407 F2d 24 Gulf Oil Corporation v. Panama Canal Company

407 F.2d 24


No. 25141.

United States Court of Appeals Fifth Circuit.

Feb. 5, 1969.

Stanley R. Wright, Joseph C. Smith, New York City, for appellant.

Jerry W. Mitchell, Dwight A. McKabney, Balboa Heights, Canal Zone, for appellee.

Before JOHN R. BROWN, Chief Judge, DYER, Circuit Judge, and GARZA, District Judge.

JOHN R. BROWN, Chief Judge:

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The problem here is the old, old one of sovereign immunity. Here the only new wrinkle, Mike Hooks Inc. v. Pena, 5 Cir., 1963, 313 F.2d 696, 697, 1963 A.M.C. 355, 356, is that it has to be towed in stern-frist since the governmental corporation invoking this ancient and generally discredited trapping of the King-can-do-no-wrong era is given express statutory power to sue and be sued. Of course it has to have some theory to overcome such an explicit waiver. In a sort of what-the-right-hand-giveth the left-hand-taketh-away approach, it finds this in a statutory provision requiring a specific notice of claim as a condition of suit. But strained theorizing is not confined to the pursued. The pursuer likewise finds it attractive, so much so that one of its arguments takes the frank form that the judiciary can disregard explicit statutory language on the ground, not that Congress did not enact it, but rather in doing so, Congress did not know what it was doing.


What brings all this about is just another case, like thousands before, where rudder damage subsequently manifesting itself is related back to an earlier claimed touching of bank or bottom. The victim was the S/S GULFSPRAY, the culprit the Panama Canal Company whose compulsory pilot was conning the vessel.


In more austere terms, what brings this about is the failure of the damage claimant shipowner to comply literally with 297 of Title 2 of the Canal Zone Code1 which is an integral part of a precise structure creating civil liabilities and prescribing procedural remedies.2 Section 297 requires notice of the claim prior to the departure of the vessel from the Canal Zone. The shipowner did not give such notice or make such claim, but not because it was ignorant of, or ignored the requirements, but rather because such notice-claim could not be given since the damage was not identified in nature and cause until after the ship had left the Canal Zone. On the Panama Canal Company's motion to dismiss, the shipowner suffered a second grounding when the Judge-- in one of those situations where the decision is bound to be right because it is so wrong3 -- expressing distress at the law's harshness, dismissed the suit for failure to comply with 297 (note 1, supra).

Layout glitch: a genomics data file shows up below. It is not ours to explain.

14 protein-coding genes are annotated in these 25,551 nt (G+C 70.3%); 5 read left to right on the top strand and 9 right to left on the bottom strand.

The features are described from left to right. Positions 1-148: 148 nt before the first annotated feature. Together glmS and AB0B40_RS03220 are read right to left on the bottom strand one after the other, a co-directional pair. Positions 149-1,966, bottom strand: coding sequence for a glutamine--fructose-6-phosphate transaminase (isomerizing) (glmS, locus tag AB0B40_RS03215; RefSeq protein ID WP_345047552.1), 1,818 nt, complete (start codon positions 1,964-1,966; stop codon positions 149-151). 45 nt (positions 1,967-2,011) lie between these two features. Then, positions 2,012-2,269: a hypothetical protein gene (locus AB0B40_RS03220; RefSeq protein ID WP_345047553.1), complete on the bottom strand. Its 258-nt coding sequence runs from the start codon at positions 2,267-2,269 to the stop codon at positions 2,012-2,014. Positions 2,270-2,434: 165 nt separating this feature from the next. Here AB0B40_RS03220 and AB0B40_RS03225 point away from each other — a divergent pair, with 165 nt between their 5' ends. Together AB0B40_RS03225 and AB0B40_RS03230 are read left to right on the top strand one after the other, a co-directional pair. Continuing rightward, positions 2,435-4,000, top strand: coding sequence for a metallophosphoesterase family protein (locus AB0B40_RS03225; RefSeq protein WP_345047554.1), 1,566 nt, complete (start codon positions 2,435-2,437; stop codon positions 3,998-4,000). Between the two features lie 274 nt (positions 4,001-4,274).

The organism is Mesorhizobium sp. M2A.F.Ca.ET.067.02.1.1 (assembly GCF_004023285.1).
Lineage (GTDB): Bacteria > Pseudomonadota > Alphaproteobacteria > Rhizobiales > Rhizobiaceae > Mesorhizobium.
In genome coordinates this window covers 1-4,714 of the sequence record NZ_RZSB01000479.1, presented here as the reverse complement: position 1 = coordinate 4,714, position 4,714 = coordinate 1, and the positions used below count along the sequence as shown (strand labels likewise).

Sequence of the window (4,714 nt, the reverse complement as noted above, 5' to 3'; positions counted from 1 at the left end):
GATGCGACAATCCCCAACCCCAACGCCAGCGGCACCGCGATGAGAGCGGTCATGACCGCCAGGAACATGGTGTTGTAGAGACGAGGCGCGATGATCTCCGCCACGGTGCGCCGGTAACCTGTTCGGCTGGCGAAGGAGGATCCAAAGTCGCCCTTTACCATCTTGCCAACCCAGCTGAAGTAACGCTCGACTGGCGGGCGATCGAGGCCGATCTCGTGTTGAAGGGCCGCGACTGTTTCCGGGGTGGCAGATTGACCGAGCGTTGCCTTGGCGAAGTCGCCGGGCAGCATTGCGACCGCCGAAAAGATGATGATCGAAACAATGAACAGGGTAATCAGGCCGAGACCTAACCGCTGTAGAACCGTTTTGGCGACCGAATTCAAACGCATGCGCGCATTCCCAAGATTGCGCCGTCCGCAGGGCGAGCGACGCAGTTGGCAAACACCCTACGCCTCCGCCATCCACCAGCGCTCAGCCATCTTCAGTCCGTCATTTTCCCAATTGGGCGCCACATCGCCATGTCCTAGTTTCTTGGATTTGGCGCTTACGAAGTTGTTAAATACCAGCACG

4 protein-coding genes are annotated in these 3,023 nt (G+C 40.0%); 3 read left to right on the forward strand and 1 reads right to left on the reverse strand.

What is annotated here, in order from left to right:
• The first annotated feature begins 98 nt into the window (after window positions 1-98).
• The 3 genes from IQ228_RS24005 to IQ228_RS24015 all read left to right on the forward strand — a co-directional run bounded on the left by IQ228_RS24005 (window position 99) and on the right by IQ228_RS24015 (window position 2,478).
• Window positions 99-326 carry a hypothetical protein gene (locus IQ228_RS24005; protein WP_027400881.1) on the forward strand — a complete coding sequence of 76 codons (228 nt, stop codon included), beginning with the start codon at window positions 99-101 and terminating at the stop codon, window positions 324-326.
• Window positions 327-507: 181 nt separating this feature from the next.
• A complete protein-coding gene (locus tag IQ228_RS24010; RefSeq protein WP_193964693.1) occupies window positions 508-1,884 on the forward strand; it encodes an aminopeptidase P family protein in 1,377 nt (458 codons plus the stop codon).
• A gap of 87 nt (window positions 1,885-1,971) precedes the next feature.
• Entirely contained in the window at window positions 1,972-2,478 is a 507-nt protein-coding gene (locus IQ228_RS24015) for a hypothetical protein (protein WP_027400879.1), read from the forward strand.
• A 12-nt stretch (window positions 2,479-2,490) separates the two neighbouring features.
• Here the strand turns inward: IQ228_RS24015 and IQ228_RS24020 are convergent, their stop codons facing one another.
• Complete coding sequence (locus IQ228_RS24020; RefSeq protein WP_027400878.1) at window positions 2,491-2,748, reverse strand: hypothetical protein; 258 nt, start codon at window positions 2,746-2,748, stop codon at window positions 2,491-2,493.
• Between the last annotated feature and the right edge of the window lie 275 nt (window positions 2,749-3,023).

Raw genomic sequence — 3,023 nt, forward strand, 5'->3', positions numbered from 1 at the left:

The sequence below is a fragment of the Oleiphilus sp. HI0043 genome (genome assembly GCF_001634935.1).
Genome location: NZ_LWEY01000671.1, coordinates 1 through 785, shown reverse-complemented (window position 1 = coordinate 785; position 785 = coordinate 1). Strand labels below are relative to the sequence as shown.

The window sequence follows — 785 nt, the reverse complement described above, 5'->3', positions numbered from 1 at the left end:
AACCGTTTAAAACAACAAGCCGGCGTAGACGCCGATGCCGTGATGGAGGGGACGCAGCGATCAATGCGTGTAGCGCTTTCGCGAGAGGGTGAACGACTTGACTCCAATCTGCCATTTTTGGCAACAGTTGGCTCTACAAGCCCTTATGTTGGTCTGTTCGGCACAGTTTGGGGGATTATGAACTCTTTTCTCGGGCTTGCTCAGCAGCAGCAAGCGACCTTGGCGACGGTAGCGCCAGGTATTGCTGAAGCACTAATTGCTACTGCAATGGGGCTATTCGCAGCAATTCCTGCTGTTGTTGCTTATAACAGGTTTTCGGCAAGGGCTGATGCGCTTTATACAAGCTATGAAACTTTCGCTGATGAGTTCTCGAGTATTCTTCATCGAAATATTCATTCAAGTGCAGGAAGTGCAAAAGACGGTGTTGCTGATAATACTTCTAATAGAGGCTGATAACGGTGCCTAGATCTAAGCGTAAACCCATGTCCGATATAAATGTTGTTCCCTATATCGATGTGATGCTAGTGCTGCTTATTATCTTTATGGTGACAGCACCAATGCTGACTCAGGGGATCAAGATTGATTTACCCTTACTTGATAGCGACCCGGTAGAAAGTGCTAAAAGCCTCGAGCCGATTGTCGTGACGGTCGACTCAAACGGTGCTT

With factual particularity unknown to notice pleaders as libels transform into complaints and proctors with their esoteric traditions metamorphose into unadorned attorneys,4 the claim which was credited by the motion to dismiss with but slight paraphrasing went like this. The S/S GULFSPRAY, a steel tank vessel departed Southwest Pass, Mississippi River for the Panama Canal. Her draft was 33' 2' forward and 33' 8' aft. No difficulty was experienced with the steering gear and GULFSPRAY required no more than 10 deg. rudder in either direction, 10 deg. being the maximum rudder obtainable on automatic steering. Approaching the Panama Canal Zone, the steering was shifted to manual and remained under manual control until after completion of the Panama Canal transit. On arrival at the Atlantic side at 0600 on April 2, 1966, GULFSPRAY was accepted for transit of the canal. Two Panama Canal pilots boarded her and took charge of her navigation. During the transit of the canal and while in the channel of the Pacific side, GULFSPRAY's rudder responded normally to the orders of the Panama Canal pilots. After clearing Miraflores Locks at 1810, GULFSPRAY continued south in the Pacific side channel at bare steerageway to allow a vessel in Balboa Harbor to clear before GULFSPRAY entered. When the vessel cleared, GULFSPRAY's rudder was ordered hard left and her swing into Balboa Harbor commenced. At 1836 1/2 her engines were ordered full astern and remained so for about three minutes, during which time GULFSPRAY stopped dead in the water and moved in an astern direction toward the west bank of the channel while she was angled across the channel, forcing her rudder, which was still in a hard left position, against the bank outside the designated channel line. Nothing was heard or felt by GULFSPRAY's officers or crew to indicate the rudder had come into contact with the bank. With the assistance of a tug, the vessel was then moved to an anchorage to wait for a berth at the bunkering dock. While at anchor, the steering was checked and found to be operating normally. At 2100, GULFSPRAY, with the assistance of two tugs, was moved from the anchorage to the bunkering dock and at 0400 on April 3, 1966, on completion of bunkering, her steering gear was again checked and found to be operating normally and she sailed from the dock assisted by two tugs and with a Panama Canal pilot in charge of her navigation. After the tugs were discharged in the Pacific side entrance channel it was observed that the vessel required 15 to 20 deg. right rudder to maintain the channel course, which was attributed to a strong cross current in the channel. At about 0500 the Panama Canal pilot was discharged and at 0512 departure was taken. The vessel continued to carry 15 to 20 deg. right rudder to maintain her course and GULFSPRAY's master and chief engineer made various tests and inspections to determine the cause of the excessive right rudder including shifting the steering to automatic gyro pilot whereupon the vessel started into a left turn. When no damage or irregularity was found with the steering gear inside the vessel's hull, it was concluded that the rudder was damaged. At 0850 the vessel's course was reversed and at 1305 she was anchored off the Pacific side entrance channel awaiting instructions and clearance to enter the harbor. GULFSPRAY arrived at the bunkering dock at 0700, April 4, 1966, and at 0900 a Panama Canal Company diver determined that the rudder was twisted 22 inches from the centerline of the vessel when the rudder indicators were in the centerline position. At all times between 0500 April 3, 1966, and 1305 April 3, 1966, GULFSPRAY was safely afloat and sustained no damage to her rudder or steering gear.